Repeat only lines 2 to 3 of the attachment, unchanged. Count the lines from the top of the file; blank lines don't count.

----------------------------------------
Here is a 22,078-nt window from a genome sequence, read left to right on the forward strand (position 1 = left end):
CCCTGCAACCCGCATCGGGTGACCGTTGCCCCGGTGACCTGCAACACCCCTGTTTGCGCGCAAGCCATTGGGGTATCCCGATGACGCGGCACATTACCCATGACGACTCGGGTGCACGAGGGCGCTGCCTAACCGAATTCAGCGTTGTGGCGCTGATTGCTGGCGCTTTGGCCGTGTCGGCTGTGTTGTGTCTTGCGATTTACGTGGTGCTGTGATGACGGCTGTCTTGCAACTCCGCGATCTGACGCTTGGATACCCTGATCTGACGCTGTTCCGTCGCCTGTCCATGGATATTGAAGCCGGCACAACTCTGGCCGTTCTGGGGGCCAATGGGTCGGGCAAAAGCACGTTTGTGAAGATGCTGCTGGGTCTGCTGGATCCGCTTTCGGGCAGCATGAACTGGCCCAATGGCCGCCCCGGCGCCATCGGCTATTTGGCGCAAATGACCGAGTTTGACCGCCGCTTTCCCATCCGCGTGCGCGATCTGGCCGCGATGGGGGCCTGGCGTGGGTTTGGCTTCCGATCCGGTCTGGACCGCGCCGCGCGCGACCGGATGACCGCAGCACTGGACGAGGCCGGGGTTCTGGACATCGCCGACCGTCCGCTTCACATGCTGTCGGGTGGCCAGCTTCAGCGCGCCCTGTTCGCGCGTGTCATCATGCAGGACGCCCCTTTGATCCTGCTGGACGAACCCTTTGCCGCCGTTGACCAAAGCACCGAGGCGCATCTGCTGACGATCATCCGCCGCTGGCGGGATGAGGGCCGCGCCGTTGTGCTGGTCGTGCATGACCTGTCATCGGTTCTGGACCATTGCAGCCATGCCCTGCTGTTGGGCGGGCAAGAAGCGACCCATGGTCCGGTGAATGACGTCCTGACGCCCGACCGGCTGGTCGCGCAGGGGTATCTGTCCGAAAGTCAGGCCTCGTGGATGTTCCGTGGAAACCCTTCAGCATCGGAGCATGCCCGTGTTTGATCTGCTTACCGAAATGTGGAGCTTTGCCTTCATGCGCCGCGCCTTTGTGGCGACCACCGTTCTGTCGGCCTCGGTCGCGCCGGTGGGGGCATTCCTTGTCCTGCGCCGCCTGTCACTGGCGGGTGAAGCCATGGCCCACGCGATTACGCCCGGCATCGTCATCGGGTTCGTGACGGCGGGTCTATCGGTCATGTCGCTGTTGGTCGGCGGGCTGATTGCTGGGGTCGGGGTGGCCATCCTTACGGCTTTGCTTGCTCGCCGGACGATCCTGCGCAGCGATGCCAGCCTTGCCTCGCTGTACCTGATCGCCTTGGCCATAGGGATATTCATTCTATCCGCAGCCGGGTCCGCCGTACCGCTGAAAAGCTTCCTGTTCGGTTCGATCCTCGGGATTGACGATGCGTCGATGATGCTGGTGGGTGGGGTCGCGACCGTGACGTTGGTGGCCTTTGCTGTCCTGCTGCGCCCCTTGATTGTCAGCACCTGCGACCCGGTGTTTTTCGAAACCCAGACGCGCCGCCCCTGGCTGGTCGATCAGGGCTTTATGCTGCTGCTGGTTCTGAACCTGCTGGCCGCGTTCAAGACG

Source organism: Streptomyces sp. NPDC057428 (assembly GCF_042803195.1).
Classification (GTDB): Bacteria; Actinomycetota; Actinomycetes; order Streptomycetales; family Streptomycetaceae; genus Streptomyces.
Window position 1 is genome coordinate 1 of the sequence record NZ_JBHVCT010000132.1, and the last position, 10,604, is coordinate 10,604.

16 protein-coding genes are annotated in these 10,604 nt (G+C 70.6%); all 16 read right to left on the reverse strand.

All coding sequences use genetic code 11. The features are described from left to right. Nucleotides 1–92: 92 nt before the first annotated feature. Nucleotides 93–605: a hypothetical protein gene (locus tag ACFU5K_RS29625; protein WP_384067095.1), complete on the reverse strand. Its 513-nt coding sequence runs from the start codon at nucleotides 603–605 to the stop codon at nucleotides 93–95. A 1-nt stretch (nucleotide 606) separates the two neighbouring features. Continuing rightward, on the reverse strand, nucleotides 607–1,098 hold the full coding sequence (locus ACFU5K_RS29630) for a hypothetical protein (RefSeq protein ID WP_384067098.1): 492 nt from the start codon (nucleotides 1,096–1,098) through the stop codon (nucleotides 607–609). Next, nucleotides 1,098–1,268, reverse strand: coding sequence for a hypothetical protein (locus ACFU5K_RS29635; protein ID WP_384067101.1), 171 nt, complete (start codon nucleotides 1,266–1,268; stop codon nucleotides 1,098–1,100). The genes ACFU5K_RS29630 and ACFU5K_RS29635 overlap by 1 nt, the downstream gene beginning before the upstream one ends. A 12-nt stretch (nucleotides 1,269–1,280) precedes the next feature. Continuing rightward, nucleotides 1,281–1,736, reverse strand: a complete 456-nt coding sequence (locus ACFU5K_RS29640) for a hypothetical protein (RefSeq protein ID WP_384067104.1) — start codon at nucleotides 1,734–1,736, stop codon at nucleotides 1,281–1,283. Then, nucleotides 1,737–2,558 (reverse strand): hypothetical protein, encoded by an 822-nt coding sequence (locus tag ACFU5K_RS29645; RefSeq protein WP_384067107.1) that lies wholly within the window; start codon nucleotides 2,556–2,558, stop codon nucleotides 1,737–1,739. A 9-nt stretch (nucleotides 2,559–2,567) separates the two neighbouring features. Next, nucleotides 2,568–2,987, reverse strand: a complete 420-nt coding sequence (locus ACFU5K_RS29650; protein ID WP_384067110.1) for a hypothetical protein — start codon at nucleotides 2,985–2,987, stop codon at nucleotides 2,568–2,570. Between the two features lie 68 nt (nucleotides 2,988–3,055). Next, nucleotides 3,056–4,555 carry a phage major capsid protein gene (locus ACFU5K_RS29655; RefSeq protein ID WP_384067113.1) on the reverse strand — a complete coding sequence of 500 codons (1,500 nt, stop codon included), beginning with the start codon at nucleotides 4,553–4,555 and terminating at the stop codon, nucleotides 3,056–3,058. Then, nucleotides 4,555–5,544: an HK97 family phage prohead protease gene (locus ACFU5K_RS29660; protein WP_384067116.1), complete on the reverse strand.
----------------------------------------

CCCTGCAACCCGCATCGGGTGACCGTTGCCCCGGTGACCTGCAACACCCCTGTTTGCGCGCAAGCCATTGGGGTATCCCGATGACGCGGCACATTACCCATGACGACTCGGGTGCACGAGGGCGCTGCCTAACCGAATTCAGCGTTGTGGCGCTGATTGCTGGCGCTTTGGCCGTGTCGGCTGTGTTGTGTCTTGCGATTTACGTGGTGCTGTGATGACGGCTGTCTTGCAACTCCGCGATCTGACGCTTGGATACCCTGATCTGACGCTGTTCCGTCGCCTGTCCATGGATATTGAAGCCGGCACAACTCTGGCCGTTCTGGGGGCCAATGGGTCGGGCAAAAGCACGTTTGTGAAGATGCTGCTGGGTCTGCTGGATCCGCTTTCGGGCAGCATGAACTGGCCCAATGGCCGCCCCGGCGCCATCGGCTATTTGGCGCAAATGACCGAGTTTGACCGCCGCTTTCCCATCCGCGTGCGCGATCTGGCCGCGATGGGGGCCTGGCGTGGGTTTGGCTTCCGATCCGGTCTGGACCGCGCCGCGCGCGACCGGATGACCGCAGCACTGGACGAGGCCGGGGTTCTGGACATCGCCGACCGTCCGCTTCACATGCTGTCGGGTGGCCAGCTTCAGCGCGCCCTGTTCGCGCGTGTCATCATGCAGGACGCCCCTTTGATCCTGCTGGACGAACCCTTTGCCGCCGTTGACCAAAGCACCGAGGCGCATCTGCTGACGATCATCCGCCGCTGGCGGGATGAGGGCCGCGCCGTTGTGCTGGTCGTGCATGACCTGTCATCGGTTCTGGACCATTGCAGCCATGCCCTGCTGTTGGGCGGGCAAGAAGCGACCCATGGTCCGGTGAATGACGTCCTGACGCCCGACCGGCTGGTCGCGCAGGGGTATCTGTCCGAAAGTCAGGCCTCGTGGATGTTCCGTGGAAACCCTTCAGCATCGGAGCATGCCCGTGTTTGATCTGCTTACCGAAATGTGGAGCTTTGCCTTCATGCGCCGCGCCTTTGTGGCGACCACCGTTCTGTCGGCCTCGGTCGCGCCGGTGGGGGCATTCCTTGTCCTGCGCCGCCTGTCACTGGCGGGTGAAGCCATGGCCCACGCGATTACGCCCGGCATCGTCATCGGGTTCGTGACGGCGGGTCTATCGGTCATGTCGCTGTTGGTCGGCGGGCTGATTGCTGGGGTCGGGGTGGCCATCCTTACGGCTTTGCTTGCTCGCCGGACGATCCTGCGCAGCGATGCCAGCCTTGCCTCGCTGTACCTGATCGCCTTGGCCATAGGGATATTCATTCTATCCGCAGCCGGGTCCGCCGTACCGCTGAAAAGCTTCCTGTTCGGTTCGATCCTCGGGATTGACGATGCGTCGATGATGCTGGTGGGTGGGGTCGCGACCGTGACGTTGGTGGCCTTTGCTGTCCTGCTGCGCCCCTTGATTGTCAGCACCTGCGACCCGGTGTTTTTCGAAACCCAGACGCGCCGCCCCTGGCTGGTCGATCAGGGCTTTATGCTGCTGCTGGTTCTGAACCTGCTGGCCGCGTTCAAGACG

Source organism: Streptomyces sp. NPDC057428 (assembly GCF_042803195.1).